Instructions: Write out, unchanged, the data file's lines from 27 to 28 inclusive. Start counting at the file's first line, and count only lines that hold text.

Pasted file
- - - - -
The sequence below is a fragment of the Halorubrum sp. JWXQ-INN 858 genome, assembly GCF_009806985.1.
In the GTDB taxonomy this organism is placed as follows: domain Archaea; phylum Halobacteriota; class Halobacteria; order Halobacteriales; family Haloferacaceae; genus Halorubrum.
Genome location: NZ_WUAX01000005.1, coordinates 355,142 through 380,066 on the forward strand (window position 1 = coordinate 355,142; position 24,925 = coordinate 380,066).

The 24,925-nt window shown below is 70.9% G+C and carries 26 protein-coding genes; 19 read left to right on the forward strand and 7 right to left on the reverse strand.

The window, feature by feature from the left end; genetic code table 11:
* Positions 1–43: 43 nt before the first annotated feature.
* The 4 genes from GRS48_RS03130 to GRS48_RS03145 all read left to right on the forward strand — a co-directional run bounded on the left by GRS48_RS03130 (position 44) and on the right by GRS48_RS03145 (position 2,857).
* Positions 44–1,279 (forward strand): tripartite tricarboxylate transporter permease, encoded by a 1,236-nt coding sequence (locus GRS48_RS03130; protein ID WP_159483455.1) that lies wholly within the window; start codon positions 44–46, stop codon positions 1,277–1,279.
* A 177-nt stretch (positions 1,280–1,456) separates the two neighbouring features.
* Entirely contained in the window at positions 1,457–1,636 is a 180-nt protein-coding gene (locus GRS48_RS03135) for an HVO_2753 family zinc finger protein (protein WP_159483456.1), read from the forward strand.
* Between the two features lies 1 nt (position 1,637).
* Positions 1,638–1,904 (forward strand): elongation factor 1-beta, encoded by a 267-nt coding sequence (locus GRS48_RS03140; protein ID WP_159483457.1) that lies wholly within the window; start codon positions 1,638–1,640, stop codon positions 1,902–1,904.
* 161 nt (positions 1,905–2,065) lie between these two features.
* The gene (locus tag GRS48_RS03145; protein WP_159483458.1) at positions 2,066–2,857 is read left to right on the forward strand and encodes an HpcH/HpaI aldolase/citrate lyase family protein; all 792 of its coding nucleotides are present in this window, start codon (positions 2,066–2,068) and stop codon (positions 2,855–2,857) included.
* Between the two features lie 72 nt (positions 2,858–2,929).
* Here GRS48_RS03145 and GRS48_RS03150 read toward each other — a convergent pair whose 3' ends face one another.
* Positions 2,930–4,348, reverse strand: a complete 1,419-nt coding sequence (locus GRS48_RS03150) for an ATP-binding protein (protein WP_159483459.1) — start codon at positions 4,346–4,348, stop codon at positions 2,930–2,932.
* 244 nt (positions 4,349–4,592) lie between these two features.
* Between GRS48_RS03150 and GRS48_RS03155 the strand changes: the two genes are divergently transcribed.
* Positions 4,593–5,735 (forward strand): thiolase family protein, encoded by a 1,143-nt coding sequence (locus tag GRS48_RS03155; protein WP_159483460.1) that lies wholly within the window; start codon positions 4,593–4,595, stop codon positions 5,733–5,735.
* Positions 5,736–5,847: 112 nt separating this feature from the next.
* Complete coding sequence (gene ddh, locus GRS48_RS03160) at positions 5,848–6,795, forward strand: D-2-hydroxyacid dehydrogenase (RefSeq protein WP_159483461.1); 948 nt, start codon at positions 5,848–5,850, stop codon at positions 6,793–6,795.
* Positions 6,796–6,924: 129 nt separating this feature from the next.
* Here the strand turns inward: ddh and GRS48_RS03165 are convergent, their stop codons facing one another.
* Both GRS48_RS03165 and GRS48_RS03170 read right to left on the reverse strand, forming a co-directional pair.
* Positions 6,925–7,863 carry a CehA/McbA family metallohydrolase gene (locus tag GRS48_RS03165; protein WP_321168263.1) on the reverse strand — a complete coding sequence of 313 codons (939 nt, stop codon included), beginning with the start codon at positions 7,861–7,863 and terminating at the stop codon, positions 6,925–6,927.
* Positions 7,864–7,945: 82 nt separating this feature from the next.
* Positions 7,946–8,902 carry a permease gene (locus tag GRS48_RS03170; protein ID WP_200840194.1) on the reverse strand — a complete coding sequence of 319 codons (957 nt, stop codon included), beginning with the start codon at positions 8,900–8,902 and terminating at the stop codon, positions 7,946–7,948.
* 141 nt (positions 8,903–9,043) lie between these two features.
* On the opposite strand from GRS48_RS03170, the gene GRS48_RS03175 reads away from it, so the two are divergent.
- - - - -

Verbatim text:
* Positions 7,864–7,945: 82 nt separating this feature from the next.
* Positions 7,946–8,902 carry a permease gene (locus tag GRS48_RS03170; protein ID WP_200840194.1) on the reverse strand — a complete coding sequence of 319 codons (957 nt, stop codon included), beginning with the start codon at positions 8,900–8,902 and terminating at the stop codon, positions 7,946–7,948.